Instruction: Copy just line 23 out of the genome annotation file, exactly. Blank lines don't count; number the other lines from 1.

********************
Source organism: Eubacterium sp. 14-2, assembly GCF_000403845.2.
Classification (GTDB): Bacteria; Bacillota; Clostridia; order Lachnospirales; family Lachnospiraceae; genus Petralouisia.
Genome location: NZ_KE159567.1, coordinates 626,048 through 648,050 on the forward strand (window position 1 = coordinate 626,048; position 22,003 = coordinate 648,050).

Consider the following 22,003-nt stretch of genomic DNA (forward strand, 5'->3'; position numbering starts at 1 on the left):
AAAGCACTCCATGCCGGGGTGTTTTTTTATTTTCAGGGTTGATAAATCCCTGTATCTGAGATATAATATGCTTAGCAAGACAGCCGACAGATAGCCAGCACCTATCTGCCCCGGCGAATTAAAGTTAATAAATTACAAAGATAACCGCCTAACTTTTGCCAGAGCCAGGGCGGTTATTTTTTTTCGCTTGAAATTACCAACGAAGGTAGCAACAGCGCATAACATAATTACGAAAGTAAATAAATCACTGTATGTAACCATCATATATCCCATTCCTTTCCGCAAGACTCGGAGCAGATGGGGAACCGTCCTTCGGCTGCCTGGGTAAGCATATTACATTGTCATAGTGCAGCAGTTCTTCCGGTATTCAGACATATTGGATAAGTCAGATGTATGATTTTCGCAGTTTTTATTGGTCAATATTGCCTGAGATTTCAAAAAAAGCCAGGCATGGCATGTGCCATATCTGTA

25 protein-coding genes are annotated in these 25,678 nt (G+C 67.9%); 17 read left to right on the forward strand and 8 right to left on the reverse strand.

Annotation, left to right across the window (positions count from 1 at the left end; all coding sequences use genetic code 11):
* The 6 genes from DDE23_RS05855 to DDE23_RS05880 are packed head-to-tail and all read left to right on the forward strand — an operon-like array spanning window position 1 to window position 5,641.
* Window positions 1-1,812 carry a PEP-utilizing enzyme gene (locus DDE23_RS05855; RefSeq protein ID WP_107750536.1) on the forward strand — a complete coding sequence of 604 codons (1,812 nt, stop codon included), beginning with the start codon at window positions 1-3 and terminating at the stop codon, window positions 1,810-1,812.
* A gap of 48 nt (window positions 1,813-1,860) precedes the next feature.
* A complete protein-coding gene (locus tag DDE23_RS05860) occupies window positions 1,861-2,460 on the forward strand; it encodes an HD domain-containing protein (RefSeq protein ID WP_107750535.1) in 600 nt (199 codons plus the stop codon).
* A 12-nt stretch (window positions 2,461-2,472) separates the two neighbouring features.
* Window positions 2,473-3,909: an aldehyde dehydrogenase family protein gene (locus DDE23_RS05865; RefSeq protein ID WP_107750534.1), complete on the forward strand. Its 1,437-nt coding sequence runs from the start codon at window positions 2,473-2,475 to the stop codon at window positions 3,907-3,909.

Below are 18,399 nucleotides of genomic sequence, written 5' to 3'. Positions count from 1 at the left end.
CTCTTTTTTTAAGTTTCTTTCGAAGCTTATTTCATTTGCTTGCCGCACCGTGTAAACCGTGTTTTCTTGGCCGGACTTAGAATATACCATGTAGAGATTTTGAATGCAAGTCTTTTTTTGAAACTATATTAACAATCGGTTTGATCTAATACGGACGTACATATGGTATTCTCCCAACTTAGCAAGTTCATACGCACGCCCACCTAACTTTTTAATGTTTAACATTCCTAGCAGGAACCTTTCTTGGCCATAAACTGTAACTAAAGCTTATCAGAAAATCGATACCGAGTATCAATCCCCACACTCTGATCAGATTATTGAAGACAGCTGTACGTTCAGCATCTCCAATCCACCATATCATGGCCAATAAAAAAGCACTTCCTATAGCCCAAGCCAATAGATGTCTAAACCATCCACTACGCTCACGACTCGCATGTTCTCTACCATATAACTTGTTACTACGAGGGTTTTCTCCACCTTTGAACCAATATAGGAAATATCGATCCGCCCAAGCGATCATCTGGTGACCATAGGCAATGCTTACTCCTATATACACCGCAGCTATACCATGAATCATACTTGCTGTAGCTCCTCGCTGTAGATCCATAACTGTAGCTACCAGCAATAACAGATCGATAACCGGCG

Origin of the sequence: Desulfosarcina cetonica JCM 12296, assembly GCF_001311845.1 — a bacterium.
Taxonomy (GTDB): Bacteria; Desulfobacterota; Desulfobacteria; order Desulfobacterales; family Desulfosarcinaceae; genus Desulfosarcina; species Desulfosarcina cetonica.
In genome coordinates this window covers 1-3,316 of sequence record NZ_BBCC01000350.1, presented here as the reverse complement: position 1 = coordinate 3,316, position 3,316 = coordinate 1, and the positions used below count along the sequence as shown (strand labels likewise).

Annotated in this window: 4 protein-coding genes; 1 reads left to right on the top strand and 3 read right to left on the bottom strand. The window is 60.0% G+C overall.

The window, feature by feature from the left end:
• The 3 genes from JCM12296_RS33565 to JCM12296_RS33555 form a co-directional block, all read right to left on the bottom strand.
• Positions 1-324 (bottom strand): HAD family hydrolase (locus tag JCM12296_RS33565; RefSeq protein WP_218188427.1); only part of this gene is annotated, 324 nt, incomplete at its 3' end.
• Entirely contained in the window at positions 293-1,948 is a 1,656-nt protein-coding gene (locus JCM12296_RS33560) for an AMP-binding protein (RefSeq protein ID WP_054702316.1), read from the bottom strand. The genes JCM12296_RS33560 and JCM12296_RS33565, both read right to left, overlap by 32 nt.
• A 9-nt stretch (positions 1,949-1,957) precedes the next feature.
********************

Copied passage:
• Entirely contained in the window at positions 293-1,948 is a 1,656-nt protein-coding gene (locus JCM12296_RS33560) for an AMP-binding protein (RefSeq protein ID WP_054702316.1), read from the bottom strand. The genes JCM12296_RS33560 and JCM12296_RS33565, both read right to left, overlap by 32 nt.